Soft, fragile, textural: when did these become dirty words in the dance music industry? Just after dubstep imploded; visceral bass-weight meditations souring to exaggerated exercises in phallic sound-posturing, a fertile current of music emerged which proudly wore just these adjectives: the early work of the James Blakes, Mount Kimbies, or, more recently, the work of Troy Gunner. These early experiments in melody and texture were a panacea to those weary of beat-centric music, but the sound just didn’t seem to stick: as if its subtle charms were too evanescent to ever lay down roots. Predictably, all of these artists have since turned from their patient, atmospheric beginnings, and the sound of now is brutally angular, from rough-hewn analog house to grainy industrial techno, with little space allotted for the gentle, the warm.
This strikes me as a missed opportunity. Granted, within the realms of house there are still practitioners who focus on atmosphere over heft, notably recent work from Youandewan, John Roberts or DjRUM, yet too many of the artists who focus on atmosphere end up either moving to poppier terrain (compare the beginnings of Disclosure or Bondax to their later chart-topping material) or simply derivative, as with the unattractive sidestep to IDM-laced ambience recently pulled off by Synkro. Simply put, if you’re going to focus on atmosphere, you have to get it spot on, and judging by recent dance releases, this seems incredibly difficult to achieve. It is for this exact reason that I Won’t Be There, the debut of Irish producer Hubie Davison, strikes such a chord in today’s musical climate. This isn’t mould-breaking music, but it’s unashamedly beautiful with its fathoms-deep atmospheres, and announces a quietly exciting new talent to the scene.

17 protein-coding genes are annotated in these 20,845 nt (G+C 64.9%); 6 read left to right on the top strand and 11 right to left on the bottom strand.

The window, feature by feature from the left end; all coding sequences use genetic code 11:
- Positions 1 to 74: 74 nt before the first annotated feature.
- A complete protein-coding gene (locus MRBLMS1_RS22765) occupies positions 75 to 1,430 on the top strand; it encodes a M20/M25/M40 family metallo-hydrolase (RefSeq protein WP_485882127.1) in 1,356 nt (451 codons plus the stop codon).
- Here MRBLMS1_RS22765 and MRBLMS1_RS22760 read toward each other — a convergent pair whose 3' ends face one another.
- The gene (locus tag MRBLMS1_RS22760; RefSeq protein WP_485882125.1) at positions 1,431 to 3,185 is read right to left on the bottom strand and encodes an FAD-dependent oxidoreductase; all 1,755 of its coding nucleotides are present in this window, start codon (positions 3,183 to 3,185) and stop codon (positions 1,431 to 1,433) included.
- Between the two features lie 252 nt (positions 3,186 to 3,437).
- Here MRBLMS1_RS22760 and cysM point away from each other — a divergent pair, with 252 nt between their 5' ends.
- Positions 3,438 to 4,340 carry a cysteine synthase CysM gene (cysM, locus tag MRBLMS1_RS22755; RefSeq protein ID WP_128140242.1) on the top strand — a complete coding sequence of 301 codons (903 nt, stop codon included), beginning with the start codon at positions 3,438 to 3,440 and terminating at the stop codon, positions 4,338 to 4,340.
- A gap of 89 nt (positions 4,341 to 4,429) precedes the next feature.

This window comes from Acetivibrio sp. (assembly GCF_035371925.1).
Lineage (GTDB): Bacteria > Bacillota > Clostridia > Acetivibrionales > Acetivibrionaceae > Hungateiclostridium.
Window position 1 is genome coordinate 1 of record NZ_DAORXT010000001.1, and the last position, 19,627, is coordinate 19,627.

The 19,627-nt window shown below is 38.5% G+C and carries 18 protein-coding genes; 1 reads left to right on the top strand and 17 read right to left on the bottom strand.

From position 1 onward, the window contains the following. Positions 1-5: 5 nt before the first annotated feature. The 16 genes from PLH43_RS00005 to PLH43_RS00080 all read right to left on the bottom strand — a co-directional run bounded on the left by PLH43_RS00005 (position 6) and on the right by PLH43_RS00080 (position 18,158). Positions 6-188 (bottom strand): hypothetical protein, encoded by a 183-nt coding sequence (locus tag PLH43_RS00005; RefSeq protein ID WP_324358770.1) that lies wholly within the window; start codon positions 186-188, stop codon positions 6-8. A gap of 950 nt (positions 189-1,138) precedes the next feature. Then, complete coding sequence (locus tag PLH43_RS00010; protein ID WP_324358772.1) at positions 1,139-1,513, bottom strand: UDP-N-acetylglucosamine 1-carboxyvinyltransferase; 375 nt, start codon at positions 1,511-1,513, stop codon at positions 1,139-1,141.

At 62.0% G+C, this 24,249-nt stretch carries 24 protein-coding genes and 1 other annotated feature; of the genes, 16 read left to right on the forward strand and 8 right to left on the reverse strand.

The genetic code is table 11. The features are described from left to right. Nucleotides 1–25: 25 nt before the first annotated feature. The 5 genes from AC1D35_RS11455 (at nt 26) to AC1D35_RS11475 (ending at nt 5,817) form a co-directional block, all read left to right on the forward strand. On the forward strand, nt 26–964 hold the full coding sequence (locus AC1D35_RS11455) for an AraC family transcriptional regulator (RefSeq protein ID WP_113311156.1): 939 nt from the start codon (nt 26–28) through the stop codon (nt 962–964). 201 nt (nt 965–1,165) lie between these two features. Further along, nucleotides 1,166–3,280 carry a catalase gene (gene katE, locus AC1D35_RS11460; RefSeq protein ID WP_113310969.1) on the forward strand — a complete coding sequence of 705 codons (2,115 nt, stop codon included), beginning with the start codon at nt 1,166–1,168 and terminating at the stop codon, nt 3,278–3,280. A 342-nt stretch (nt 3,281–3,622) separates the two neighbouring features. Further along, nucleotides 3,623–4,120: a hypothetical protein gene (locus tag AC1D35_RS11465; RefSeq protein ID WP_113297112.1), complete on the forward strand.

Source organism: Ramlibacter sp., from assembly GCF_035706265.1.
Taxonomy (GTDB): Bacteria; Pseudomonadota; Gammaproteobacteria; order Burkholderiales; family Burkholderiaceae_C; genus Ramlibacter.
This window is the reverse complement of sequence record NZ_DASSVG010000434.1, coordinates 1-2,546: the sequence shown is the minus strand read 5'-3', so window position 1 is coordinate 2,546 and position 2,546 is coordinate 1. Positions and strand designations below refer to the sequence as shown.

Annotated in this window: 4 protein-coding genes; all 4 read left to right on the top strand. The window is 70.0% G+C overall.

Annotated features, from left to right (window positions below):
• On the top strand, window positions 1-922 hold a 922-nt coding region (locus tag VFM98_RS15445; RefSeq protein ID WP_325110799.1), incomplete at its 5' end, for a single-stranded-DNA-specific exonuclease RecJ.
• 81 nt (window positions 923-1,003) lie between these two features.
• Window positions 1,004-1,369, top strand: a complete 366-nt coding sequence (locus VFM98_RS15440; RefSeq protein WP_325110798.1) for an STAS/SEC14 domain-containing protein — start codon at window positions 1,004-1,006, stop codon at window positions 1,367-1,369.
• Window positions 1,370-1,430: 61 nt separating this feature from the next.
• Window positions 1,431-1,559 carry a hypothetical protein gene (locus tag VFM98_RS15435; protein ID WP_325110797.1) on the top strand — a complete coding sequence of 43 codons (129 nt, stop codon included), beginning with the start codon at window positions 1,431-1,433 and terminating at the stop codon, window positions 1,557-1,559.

It’s not everyone who gets to debut on Berlin-institution Leisure System, but Davison was a canny pick, offering up a six-track EP that glows with textural detail and ingenious sampling. Title track I Won’t Be There sets the scene fluidly, reverb-drenched vocals calling out over a melancholic piano line and a skipping beat pattern. The groove which finally comes together in the track’s final minutes feels beautifully earned, as minute atmospheric shifts and a chiming melody draw it to a tender conclusion. Rather than going for the dancefloor jugular, Davison’s eye for mood is what repeatedly impresses across his debut EP. This is clear later, as early highlight Mannequin Move emerges as if from the sea, building from a lonely plucked string to a finely-wrought crescendo of twinkling melodies and a metallic 4/4 stomp.
Each track offers treasures for the dedicated listener, from the expert vocal sampling laced across Yeh Sai’s minimal beat to the enveloping guitar that plays across the surface of No Shirt, No Shoes. Perhaps not all the tracks glitter quite like these gems: Haven’s zig-zag synthwork isn’t quite the melody which the intricate percussion deserves, while the obligatory dancefloor remix (here worked by Davison himself under the name of Dayvision) is decent but never goes beyond bassy-house formula. One might imagine that the intricate melodies of the original could be brought to exciting club territory with the right remixer on deck. It may not be perfect, but I Won’t Be There is far more hit than miss, and Davison’s dedication to atmosphere and detail should prove a profoundly rewarding listen for anyone who likes to dig a little deeper.